Student Research on Horse Behavior

Q: I am a third-year veterinary student at Guelph’s Ontario Veterinary College. I am working on a paper for my Equine Health Management class, and I am focusing on equine behavioral stereotypies (cribbing, weaving, stall/box walking) and pasturing…
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Q: I am a third-year veterinary student at Guelph’s Ontario Veterinary College. I am working on a paper for my Equine Health Management class, and I am focusing on equine behavioral stereotypies (cribbing, weaving, stall/box walking) and pasturing. Throughout my research I have found that increasing pasture turnout can help with the prevention/treatment of these conditions, but there are many other factors involved (dietary, breed predisposition, lack of socialization, etc).

One of the requirements of my paper is to seek advice on my topic from an expert in the field. I thought that with your experience at the University of Pennsylvania and the Havemeyer Equine Behavior Lab you might have some thoughts on how pasturing horses impacts stereotypical equine behavior. Do you think that pasturing horses for long periods of time helps prevent these conditions? Do you increase pasture turnout and herd socialization to help treat these behaviors? Or do you think that there is no correlation?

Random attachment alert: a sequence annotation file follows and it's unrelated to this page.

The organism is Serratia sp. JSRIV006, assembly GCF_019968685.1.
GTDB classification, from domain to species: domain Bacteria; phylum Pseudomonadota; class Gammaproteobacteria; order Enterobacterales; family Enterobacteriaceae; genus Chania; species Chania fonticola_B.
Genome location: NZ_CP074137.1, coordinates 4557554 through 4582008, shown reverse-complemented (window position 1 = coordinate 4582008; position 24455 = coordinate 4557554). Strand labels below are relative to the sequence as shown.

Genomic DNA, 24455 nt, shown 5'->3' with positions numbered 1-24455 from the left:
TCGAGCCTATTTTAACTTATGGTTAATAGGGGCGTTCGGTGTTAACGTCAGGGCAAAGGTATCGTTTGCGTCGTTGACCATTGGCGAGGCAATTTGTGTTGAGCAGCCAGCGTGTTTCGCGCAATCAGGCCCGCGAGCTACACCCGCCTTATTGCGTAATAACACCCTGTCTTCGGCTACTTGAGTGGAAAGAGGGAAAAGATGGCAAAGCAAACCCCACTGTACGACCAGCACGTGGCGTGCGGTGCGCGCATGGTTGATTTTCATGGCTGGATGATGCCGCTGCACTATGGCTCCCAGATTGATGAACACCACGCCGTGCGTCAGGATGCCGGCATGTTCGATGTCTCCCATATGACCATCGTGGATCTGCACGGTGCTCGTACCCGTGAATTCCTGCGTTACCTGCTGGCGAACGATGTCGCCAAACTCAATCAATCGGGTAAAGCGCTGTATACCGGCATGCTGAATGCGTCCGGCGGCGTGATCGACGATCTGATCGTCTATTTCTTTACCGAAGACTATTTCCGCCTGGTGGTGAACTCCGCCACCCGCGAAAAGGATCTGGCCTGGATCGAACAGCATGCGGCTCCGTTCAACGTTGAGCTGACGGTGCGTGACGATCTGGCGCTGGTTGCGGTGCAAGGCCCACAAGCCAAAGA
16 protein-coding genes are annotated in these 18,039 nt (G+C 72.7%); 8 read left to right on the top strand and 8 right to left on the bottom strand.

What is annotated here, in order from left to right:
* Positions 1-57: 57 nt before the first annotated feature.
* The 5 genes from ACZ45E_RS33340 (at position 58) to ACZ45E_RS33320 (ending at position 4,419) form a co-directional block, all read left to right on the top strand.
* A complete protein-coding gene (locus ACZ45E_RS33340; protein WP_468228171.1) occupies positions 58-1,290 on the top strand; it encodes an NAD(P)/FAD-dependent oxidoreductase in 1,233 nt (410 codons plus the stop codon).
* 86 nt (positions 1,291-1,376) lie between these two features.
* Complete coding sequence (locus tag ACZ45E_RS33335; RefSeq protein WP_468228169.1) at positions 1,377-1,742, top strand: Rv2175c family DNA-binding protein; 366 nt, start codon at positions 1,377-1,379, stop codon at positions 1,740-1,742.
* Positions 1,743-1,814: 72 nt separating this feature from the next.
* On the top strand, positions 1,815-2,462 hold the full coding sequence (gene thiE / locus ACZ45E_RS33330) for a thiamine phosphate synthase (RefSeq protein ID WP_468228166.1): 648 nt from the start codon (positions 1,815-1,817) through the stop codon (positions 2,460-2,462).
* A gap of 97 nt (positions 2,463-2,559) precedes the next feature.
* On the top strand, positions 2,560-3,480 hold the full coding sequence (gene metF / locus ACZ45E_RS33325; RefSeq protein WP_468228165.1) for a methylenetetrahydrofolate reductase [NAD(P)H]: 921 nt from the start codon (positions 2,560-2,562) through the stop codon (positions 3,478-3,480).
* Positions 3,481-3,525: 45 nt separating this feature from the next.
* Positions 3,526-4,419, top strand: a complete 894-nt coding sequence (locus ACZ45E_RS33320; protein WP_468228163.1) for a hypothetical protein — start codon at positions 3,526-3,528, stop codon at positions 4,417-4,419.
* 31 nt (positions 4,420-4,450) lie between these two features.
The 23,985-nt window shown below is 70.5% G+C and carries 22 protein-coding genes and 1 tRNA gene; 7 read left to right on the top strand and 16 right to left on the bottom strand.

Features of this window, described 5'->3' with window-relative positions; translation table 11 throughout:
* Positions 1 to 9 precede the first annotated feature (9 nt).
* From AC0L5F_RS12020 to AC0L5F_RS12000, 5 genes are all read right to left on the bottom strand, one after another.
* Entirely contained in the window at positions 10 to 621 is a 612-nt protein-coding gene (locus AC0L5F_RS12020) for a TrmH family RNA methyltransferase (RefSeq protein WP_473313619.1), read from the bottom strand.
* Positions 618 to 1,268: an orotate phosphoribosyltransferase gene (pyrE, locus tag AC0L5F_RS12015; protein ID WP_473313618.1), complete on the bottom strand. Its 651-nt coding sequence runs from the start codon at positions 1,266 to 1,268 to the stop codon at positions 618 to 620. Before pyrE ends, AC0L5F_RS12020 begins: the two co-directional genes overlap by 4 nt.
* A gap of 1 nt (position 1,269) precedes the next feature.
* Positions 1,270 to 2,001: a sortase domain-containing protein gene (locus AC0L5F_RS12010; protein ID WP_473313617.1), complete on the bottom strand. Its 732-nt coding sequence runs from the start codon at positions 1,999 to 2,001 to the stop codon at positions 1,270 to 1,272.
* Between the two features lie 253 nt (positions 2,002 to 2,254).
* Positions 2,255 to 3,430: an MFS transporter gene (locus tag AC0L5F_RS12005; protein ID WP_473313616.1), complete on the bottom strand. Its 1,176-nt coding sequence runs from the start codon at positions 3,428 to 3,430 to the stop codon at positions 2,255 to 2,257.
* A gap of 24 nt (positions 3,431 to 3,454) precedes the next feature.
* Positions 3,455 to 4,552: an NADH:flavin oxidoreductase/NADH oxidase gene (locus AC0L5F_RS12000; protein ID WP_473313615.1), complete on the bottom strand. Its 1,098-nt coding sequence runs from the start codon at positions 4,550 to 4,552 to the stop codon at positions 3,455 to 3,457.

Julie, via e-mail (Ontario Veterinary College)


A:Great topic, and glad to hear you are interested in behavior. Yes, I think most behaviorists these days think that confining horses to stalls and feeding them highly concentrated feeds (rather than all-forage diets) on a human eating schedule, rather than on a natural grazing schedule (eating on and off in about 30-60 minute cycles, 24/7), increases the risk of developing stereotypies. This scenario also leads to other social stresses and lack of exercise

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Sue M. McDonnell, PhD, is a certified applied animal behaviorist and the founding head of the equine behavior program at the University of Pennsylvania’s School of Veterinary Medicine. She is also the author of numerous books and articles about horse behavior and management.

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